First impression on unpacking the Q702 test unit was the solid feel and clean, minimalist styling.
Lenovo Thinkpad X60 (Model: 170693M)
- Extremely portable
- Fairly hefty pricing especially with the added cost of an external optical drive.
If your business or studies require full functionality from your notebook while away from power and network connections then you can't go wrong with the X60. While it's expensive, it's still competitively priced in its class.
Price$ 3,899.00 (AUD)
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Taking the concept of an ultraportable notebook to new heights, Lenovo's X60 is lightweight (1.6kg without PSU), performs well and combines exceptional battery-life with a Vodafone 3G mobile Internet connection for the best mobility we've seen in a notebook to date. Dispensing with aesthetics, Lenovo has shipped this unit with a single 8-cell battery, which is less streamlined in appearance, but which powered the unit for eight hours using MobileMark 2002's reader test (simulating minimum usage), an outstanding result. Its 12.1in screen has a maximum resolution of 1024x768 and maintains reasonable clarity and brightness from most angles.
The X60's embedded Vodafone SIM card is what really sets this notebook apart from many competing ultraportables. Unlike somewhat bulky PC cards, the embedded SIM in the X60 is tucked away behind a panel on the bottom of the unit, while an inconspicuous aerial sits flush against the screen's edge where it is barely noticeable, let alone intrusive. With a Vodafone account and the included software it's simple to get yourself online wherever there's 3G coverage. During our tests we were able to access the Internet while on the train, in the office or sitting at home. From an inner-city location in Sydney, with good signal strength, we got an average of 40KBps download speed over a period of approximately 20 minutes. Vodafone's 3G coverage also extends beyond the Oceania region to Asia, Europe, America and even Africa. Check with Vodafone for plan costs.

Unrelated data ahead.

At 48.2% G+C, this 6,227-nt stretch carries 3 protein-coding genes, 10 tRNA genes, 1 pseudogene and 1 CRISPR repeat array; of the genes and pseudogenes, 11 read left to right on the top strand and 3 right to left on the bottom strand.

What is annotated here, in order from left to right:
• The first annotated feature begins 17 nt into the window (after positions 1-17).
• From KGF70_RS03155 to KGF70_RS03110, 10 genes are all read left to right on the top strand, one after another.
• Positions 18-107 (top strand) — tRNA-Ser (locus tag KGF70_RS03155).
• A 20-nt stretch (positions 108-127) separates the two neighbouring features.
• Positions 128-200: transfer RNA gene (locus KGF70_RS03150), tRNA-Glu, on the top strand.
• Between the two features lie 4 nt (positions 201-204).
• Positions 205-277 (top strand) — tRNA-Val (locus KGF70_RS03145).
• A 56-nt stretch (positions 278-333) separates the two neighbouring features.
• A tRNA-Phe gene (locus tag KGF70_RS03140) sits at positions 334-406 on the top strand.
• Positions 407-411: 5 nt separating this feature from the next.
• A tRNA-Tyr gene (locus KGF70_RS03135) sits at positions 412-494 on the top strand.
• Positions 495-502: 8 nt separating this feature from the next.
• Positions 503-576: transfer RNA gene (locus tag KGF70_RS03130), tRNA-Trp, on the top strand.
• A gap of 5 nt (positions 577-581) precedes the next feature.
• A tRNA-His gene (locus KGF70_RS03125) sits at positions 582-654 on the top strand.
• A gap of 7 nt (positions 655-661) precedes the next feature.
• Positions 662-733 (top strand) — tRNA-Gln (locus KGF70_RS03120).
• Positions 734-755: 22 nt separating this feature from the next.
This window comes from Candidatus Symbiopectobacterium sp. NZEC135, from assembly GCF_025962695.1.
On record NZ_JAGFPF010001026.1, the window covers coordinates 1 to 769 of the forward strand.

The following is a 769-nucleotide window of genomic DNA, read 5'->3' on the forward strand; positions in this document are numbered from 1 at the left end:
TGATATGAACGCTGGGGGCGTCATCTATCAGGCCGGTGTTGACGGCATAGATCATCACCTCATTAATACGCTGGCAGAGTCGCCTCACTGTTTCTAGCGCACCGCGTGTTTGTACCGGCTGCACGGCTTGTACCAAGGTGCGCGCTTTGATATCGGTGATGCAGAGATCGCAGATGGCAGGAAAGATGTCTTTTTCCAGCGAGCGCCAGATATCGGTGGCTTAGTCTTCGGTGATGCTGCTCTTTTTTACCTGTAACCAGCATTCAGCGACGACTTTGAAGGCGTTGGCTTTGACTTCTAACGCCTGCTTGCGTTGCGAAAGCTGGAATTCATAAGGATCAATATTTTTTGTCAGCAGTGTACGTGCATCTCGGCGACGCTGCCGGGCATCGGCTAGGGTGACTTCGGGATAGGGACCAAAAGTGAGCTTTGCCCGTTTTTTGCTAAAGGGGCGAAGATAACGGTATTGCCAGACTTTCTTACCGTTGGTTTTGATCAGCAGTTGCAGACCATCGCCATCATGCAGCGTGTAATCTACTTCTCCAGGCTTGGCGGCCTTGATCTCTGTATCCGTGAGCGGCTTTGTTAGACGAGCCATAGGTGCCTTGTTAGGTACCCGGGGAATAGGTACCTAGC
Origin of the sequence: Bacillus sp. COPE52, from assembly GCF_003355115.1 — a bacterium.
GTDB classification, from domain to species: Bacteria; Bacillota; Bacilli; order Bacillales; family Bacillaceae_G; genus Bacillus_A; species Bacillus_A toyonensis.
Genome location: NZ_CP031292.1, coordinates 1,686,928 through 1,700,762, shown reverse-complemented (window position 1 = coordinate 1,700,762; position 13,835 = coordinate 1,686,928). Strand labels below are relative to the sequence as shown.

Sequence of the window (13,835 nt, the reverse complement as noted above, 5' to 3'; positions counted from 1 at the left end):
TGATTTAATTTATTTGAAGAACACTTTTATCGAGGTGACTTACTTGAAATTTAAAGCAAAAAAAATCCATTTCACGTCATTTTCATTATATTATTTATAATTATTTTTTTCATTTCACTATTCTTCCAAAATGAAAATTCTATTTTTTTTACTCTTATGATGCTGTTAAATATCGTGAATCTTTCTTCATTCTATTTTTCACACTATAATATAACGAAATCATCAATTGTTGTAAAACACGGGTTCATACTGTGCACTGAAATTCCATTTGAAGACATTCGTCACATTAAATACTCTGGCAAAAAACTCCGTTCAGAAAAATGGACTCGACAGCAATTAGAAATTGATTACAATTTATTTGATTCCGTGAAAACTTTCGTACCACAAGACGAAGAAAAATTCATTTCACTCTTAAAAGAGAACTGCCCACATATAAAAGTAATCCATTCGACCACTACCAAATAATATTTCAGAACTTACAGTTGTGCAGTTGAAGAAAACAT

Other networking options in the X60 include a 56Kbps modem, Gigabit LAN, Bluetooth and Wi-Fi 802.11 a/b/g.
Its mobility does come at a price, however. To keep the weight and size down, Lenovo has opted to exclude an optical drive. Purchasing an external DVD-RW from Lenovo will cost you around $350 on top of the already hefty price of $3899.
Despite its size, this notebook performed well in our tests. Sporting an Intel 1.8GHz Core Duo T2400 CPU and 512MB of DDR2 667MHz RAM, it got 83 in our WorldBench 5 benchmark test. An expected score of 5324 in 3DMark 2001 SE shows its Intel 945GM Express graphics chip is only capable of low-end 3-D rendering.
As a business notebook, its security features such as the fingerprint scanner and hardware-level password protection are a nice touch for anyone concerned with sensitive documents.
The magnesium-alloy chassis has the typical plain appearance of Lenovo's range, but is sturdy, light and the screen exhibits little flex for greater protection. A handy feature not seen from other vendors is a keyboard light pointing down from the top of the screen. Keys near the edge of the unit are squashed somewhat, but all other keys are comfortable to use. A track-point is employed instead of a track-pad, but it's well placed and also comfortable to use.
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GGG Evaluation Team
For work use, Microsoft Word and Excel programs pre-installed on the device are adequate for preparing short documents.
The Fujitsu LifeBook UH574 allowed for great mobility without being obnoxiously heavy or clunky. Its twelve hours of battery life did not disappoint.
The screen was particularly good. It is bright and visible from most angles, however heat is an issue, particularly around the Windows button on the front, and on the back where the battery housing is located.
My first impression after unboxing the Q702 is that it is a nice looking unit. Styling is somewhat minimalist but very effective. The tablet part, once detached, has a nice weight, and no buttons or switches are located in awkward or intrusive positions.
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